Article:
The year 2020 hasn’t been kind to Warren Buffett. Year to date, Berkshire Hathaway’s (NYSE:BRK-A)(NYSE:BRK-B) shares are down 25%, compared to just 12.3% for the S&P 500. Berkshire’s stock price decline comes after a colossal $50 billion quarterly loss, and news that Buffett sold his entire stake in the airline industry.
His recent moves deviated from his historical tendency to “buy the dip” when stocks are cheap. Rather than do that, Buffett appears to have focused on preserving capital.
Some investors are starting to get irritated. A recent MarketWatch article shared the stories of several major investors who are considering ditching Berkshire stock. One of them, a popular finance blogger, said he’d already cut half his stake in Berkshire and may sell the rest.
Citing Buffett’s failure to buy anything in March, he said that Berkshire was passing up on opportunities to build shareholder value.
Indeed, it does appear that Berkshire has missed opportunities–not only in March, but also over the last decade. Buffett’s 2019 letter to shareholders reveals that Berkshire’s portfolio under-performed the S&P 500 in 2011, 2015, 2018 and 2019.
Granted, there were some out-performing years in there too, but we’re no longer seeing the kind of consistent market beating we once did. This fact has led to many people asking whether Buffett has lost his touch. The answer to that question may be both yes and no.
Buffett’s approach to investing
For years, Buffett has followed a simple approach to investing. It consists of buying great companies at cheap prices. By all accounts, Buffett is still good at this. Despite the under-performing years mentioned earlier, Berkshire still beat the S&P 500 more often than not between 2010 and 2019.
When people talk about Berkshire under-performing the S&P 500, they’re usually referring to Berkshire’s own stock price. BRK-A actually beat the S&P 500 on book value growth over the most recent 10-year period.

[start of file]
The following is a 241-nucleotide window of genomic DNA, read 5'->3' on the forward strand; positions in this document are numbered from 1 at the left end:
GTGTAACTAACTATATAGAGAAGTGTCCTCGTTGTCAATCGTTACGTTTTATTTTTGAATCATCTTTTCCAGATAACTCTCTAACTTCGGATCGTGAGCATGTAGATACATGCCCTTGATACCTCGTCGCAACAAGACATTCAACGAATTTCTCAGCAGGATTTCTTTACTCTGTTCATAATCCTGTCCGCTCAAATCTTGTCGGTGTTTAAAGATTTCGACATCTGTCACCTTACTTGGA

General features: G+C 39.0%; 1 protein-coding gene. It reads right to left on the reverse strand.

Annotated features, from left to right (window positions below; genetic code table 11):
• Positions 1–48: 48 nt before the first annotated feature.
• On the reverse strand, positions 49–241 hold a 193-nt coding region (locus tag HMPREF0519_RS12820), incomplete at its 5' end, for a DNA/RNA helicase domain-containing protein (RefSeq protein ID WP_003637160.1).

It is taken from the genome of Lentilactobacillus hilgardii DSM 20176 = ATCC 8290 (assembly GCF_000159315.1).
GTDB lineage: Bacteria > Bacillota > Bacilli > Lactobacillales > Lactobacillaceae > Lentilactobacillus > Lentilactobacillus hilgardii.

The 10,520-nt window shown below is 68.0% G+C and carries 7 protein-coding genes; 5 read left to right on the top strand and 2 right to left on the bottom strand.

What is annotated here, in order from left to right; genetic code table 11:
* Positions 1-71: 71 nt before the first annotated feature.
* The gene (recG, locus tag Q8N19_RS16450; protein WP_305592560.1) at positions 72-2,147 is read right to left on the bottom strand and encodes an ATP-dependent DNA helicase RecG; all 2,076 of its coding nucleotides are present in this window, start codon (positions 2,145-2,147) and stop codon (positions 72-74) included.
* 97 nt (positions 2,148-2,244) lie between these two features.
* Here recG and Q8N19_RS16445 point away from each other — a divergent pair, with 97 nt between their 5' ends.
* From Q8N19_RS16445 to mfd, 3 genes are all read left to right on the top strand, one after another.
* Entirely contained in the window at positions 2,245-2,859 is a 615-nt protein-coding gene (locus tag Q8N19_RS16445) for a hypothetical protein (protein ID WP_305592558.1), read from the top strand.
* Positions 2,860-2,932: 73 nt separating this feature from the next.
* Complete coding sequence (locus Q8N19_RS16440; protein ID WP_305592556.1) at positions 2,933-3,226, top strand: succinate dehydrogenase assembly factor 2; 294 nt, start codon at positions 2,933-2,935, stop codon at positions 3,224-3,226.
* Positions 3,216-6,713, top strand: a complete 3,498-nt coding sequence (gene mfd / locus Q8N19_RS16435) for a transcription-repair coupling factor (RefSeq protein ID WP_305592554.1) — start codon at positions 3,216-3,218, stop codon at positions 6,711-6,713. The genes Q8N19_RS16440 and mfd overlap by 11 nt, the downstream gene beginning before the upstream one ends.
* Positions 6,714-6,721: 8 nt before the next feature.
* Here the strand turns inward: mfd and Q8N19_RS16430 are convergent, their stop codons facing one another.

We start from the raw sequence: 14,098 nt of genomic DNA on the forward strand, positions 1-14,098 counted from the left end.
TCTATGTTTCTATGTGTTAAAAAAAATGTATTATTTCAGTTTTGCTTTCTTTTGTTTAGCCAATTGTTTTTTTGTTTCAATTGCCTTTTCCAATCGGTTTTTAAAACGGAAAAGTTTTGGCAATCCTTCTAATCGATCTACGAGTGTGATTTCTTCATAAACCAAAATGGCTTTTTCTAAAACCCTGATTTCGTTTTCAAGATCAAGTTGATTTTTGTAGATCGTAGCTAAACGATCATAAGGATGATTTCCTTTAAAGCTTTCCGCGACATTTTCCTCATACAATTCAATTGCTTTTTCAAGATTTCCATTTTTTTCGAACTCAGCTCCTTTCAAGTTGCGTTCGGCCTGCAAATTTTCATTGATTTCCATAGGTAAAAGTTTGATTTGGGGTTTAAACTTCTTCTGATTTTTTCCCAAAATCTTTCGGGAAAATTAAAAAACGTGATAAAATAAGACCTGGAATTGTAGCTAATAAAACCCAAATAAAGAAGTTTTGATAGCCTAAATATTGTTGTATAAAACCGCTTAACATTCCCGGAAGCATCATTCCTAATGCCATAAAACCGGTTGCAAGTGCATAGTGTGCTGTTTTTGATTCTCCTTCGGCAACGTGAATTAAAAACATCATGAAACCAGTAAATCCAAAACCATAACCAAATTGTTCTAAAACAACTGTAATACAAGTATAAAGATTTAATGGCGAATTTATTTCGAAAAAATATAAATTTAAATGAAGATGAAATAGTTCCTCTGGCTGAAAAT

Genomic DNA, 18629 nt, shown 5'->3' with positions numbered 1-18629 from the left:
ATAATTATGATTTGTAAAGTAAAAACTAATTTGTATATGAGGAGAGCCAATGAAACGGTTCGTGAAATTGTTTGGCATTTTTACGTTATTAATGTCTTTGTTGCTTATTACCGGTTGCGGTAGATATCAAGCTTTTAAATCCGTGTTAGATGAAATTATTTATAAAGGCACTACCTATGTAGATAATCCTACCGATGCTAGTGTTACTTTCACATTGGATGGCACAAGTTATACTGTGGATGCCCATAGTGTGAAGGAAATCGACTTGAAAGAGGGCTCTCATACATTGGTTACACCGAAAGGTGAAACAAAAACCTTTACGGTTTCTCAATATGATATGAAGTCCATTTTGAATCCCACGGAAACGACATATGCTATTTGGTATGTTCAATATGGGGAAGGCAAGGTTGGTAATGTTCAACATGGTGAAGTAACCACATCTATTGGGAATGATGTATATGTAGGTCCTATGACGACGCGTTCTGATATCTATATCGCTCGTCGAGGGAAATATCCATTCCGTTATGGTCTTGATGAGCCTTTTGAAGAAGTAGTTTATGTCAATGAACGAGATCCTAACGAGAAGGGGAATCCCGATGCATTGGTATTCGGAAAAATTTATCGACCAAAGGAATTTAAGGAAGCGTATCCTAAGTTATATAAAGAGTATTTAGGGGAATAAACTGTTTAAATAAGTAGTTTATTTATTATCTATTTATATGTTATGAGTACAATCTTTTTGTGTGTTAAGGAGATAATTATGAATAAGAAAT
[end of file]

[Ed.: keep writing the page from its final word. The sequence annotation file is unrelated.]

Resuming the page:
That said, the degree of outperformance is not as great as it used to be. In the 1960s and 1970s, there were many years when Berkshire quadrupled or quintupled the S&P 500. We haven’t seen anything like that in a long time. Insofar as that’s the case, it does look like Buffett has lost his touch — or at least, lost some of it.
The cost of getting into tech stocks late
One of the big reasons that Berkshire hasn’t been out-performing as much as it used to, is because Buffett was famously late to get into tech stocks. Buffett’s first major foray into tech was buying Apple shares in 2016.
While the investment paid off handsomely, Buffett was a little late to the party. If he’d bought earlier, he’d have netted a much larger return.
As of February 2020, FAANG stocks made up 18% of the S&P 500 market cap, which is largely thanks to a decade of handily beating the S&P 500 year in and year out. When you avoid a sector that drives much of an index’s returns, it’s hard to beat the index. And Buffett has largely done that over the last decade.
If you look at a tech stock like Shopify Inc (TSX:SHOP)(NYSE:SHOP), it has delivered far better returns than the typical value stock. Up more than 2,900% since its IPO, the stock has been a ten-bagger nearly three times over.
Buffett has historically avoided stocks like Shopify. Preferring to stick to what he understands, he likes cheap companies in fairly traditional industries.
The problem is, when you exclude the biggest growth sector from your portfolio, it’s hard to outperform. That’s not to say that Buffett should have bought Shopify. It’s expensive in a way that would make even FAANG stocks blush.
But Buffett has avoided not only Shopify, but almost all of the past decade’s big tech winners. If you want to outperform while playing it that safe, you’ve got your work cut out for you.
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This article represents the opinion of the writer, who may disagree with the “official” recommendation position of a Motley Fool premium service or advisor. We’re Motley! Questioning an investing thesis — even one of our own — helps us all think critically about investing and make decisions that help us become smarter, happier, and richer, so we sometimes publish articles that may not be in line with recommendations, rankings or other content.
Fool contributor Andrew Button has no position in any of the stocks mentioned. David Gardner owns shares of Apple. Tom Gardner owns shares of Shopify. The Motley Fool owns shares of and recommends Apple, Berkshire Hathaway (B shares), Shopify, and Shopify and recommends the following options: long January 2021 $200 calls on Berkshire Hathaway (B shares), short January 2021 $200 puts on Berkshire Hathaway (B shares), and short June 2020 $205 calls on Berkshire Hathaway (B shares).